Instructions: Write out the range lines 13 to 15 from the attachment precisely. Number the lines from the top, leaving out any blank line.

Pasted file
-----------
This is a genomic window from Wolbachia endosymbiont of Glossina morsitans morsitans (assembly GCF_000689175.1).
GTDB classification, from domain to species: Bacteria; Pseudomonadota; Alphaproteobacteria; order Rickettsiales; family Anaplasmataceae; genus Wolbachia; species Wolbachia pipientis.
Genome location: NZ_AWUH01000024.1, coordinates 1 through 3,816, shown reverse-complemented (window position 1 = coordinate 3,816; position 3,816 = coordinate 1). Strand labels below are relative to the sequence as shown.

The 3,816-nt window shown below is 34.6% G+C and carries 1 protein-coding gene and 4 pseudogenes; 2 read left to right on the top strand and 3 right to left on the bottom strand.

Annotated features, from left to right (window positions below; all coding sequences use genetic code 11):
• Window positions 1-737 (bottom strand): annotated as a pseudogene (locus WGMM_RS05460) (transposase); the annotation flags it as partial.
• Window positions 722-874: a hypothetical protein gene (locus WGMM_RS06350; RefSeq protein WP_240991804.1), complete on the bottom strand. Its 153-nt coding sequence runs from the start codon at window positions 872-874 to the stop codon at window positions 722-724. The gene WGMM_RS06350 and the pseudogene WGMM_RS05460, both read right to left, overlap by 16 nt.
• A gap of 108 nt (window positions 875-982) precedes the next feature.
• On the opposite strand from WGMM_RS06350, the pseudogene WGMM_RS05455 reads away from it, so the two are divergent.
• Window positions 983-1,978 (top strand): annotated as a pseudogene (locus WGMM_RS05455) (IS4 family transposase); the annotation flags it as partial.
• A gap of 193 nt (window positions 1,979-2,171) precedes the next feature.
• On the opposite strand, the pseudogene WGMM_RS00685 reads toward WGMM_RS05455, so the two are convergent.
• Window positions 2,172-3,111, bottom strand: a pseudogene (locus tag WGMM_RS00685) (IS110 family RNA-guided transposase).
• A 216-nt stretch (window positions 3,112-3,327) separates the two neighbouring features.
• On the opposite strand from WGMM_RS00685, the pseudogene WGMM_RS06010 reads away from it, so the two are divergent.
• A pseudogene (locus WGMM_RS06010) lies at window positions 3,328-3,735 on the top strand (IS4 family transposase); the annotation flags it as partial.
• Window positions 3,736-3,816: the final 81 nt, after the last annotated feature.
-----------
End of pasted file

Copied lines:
• Window positions 2,172-3,111, bottom strand: a pseudogene (locus tag WGMM_RS00685) (IS110 family RNA-guided transposase).
• A 216-nt stretch (window positions 3,112-3,327) separates the two neighbouring features.
• On the opposite strand from WGMM_RS00685, the pseudogene WGMM_RS06010 reads away from it, so the two are divergent.